Respect for individual autonomy and restraints on state power are the heart of Americans’ civil liberties. That’s why it’s a terrible idea to track all movements of infected people, as some public health authorities have suggested. It’s one thing to track people the courts have confined to their homes. That’s why we use ankle bracelets. It’s another thing entirely to track vast numbers of people, most of them law-abiding, to identify a few miscreants. You expect to see that Big Brother lurking in Beijing, not in Boston or Biloxi.
Third, Mississippi’s order to “shelter-in-place” illustrates a common problem with laws and regulations. They are blunt instruments, often riddled with mistakes, omissions, and unexpected effects. One size doesn’t fit all, or at least it doesn’t fit well without alterations and a lot of elastic. One obvious way to make these rules work, aside from flexible enforcement, is to modify them swiftly when problems arise. If an initial rule bans all restaurants from operating, for instance, it would mistakenly ban drive-through window and take-out service. That error might be inadvertent and easily remedied after it was noticed. Or it could be deliberate, but worth changing after problems emerge. Those remedies are what Mississippi should undertake. Either drop the enforcement or, better yet, change the rule to exclude drive-in services.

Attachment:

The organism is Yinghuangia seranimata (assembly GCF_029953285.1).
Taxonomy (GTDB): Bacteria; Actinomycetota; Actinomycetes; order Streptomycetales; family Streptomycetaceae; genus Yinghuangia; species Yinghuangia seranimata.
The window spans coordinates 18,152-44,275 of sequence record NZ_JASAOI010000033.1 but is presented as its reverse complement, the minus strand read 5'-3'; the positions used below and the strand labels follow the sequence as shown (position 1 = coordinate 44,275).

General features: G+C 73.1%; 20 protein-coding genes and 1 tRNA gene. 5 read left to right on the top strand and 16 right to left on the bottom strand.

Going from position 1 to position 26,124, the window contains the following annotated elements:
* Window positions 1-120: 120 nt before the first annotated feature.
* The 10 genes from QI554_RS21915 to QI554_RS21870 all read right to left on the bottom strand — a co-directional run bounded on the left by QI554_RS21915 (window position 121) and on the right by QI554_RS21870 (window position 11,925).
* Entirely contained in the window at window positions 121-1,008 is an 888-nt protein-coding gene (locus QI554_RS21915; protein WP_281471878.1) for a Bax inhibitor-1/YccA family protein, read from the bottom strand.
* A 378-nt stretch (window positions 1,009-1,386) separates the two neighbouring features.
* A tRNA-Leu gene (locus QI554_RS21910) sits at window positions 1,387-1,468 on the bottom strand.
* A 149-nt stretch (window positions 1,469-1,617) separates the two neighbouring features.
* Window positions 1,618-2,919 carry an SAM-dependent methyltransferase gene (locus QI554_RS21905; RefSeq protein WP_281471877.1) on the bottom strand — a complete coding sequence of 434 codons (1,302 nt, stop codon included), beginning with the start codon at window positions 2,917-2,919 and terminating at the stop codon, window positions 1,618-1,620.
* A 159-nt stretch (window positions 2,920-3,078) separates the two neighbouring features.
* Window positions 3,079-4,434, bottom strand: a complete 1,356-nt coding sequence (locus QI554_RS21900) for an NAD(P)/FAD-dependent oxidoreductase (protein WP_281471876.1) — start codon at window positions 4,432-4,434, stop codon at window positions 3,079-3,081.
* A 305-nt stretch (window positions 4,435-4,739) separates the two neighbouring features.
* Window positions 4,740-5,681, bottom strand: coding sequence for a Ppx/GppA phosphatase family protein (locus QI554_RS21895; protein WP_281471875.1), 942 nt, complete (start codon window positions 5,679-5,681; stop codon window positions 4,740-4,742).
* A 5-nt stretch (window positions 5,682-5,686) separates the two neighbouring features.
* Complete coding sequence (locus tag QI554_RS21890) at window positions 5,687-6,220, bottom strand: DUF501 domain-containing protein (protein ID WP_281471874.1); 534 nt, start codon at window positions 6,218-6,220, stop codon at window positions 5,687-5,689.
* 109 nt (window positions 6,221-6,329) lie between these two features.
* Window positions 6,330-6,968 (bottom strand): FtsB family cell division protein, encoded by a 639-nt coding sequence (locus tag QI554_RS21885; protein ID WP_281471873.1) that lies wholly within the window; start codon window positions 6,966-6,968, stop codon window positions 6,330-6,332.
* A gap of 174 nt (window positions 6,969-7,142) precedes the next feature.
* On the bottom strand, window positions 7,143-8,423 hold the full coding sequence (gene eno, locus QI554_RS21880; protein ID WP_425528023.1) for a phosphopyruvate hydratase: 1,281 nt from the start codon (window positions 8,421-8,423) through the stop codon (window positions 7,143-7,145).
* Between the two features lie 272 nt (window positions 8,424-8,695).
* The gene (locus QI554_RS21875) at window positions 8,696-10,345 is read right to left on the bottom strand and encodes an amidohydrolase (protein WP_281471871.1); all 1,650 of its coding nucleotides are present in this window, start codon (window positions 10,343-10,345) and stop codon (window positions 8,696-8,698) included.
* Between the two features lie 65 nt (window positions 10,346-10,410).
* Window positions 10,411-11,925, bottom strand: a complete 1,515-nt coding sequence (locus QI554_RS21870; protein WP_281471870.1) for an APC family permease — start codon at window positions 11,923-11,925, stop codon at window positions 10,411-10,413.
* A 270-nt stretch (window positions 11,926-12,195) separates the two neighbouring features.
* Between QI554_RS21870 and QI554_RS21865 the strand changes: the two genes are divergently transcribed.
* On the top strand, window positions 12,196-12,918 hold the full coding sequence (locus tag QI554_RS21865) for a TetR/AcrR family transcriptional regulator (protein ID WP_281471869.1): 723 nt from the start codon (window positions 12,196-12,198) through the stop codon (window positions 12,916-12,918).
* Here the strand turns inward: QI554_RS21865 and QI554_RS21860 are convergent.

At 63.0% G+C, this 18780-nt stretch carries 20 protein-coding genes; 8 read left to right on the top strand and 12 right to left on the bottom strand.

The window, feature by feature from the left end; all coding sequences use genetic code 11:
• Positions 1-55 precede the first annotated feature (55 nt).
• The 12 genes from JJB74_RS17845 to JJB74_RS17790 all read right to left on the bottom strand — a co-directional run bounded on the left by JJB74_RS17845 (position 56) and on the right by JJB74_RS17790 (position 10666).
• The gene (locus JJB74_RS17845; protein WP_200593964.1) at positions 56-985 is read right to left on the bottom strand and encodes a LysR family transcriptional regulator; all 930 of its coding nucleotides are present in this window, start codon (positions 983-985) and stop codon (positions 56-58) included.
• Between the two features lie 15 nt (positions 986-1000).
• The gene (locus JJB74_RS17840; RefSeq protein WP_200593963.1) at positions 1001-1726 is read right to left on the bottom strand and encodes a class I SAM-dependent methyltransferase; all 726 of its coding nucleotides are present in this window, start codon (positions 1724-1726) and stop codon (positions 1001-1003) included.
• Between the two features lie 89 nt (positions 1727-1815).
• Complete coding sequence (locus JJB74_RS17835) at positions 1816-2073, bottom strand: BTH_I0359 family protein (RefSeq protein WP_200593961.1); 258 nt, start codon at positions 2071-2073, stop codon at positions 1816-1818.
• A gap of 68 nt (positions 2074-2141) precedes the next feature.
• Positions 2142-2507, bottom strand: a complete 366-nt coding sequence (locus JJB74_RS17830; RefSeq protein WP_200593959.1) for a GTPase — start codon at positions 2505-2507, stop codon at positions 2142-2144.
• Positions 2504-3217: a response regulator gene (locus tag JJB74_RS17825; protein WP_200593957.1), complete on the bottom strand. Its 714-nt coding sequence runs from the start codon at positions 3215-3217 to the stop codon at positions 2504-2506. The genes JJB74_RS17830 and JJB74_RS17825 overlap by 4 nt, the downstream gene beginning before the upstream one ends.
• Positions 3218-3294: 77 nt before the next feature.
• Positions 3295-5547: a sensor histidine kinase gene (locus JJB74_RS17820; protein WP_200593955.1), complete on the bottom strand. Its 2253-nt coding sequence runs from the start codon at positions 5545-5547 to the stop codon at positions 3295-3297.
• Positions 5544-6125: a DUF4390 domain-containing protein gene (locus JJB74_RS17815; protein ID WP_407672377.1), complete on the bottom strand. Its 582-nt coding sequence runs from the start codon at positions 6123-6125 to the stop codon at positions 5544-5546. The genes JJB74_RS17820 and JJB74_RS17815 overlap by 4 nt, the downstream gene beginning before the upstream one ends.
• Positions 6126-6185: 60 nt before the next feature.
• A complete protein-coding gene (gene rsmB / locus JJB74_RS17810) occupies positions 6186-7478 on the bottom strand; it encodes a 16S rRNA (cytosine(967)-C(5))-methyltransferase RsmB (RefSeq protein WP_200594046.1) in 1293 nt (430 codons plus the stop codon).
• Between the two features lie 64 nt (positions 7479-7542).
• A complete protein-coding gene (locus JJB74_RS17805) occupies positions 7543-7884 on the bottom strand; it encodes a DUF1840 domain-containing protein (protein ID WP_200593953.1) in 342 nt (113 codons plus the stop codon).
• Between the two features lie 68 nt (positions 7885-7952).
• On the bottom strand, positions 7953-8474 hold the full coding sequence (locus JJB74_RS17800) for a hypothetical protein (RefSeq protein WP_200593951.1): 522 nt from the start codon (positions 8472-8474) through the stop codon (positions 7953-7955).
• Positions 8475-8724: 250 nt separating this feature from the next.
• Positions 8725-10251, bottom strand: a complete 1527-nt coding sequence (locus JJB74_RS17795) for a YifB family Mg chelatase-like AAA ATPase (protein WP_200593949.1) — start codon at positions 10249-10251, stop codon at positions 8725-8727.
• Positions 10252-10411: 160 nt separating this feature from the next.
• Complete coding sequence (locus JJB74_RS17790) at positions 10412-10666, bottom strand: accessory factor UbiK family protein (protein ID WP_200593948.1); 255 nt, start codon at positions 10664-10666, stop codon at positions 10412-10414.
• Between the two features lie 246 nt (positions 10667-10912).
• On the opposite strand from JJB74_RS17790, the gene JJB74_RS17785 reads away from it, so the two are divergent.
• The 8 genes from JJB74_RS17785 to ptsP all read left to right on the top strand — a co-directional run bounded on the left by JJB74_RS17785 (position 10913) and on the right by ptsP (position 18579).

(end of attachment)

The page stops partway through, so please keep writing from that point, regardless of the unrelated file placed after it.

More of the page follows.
Remember: America is working through this pandemic with lots of voluntary compliance, selfless cooperation, and unprompted generosity. That public spirit deserves praise and encouragement. Don’t crush it with overreaching rules, draconian penalties, and intrusive surveillance. Those clumsy, coercive measures come at a price. They undermine our liberties, and they don’t make us any safer.
Charles Lipson is the Peter B. Ritzma Professor of Political Science Emeritus at the University of Chicago, where he founded the Program on International Politics, Economics, and Security. He can be reached at firstname.lastname@example.org.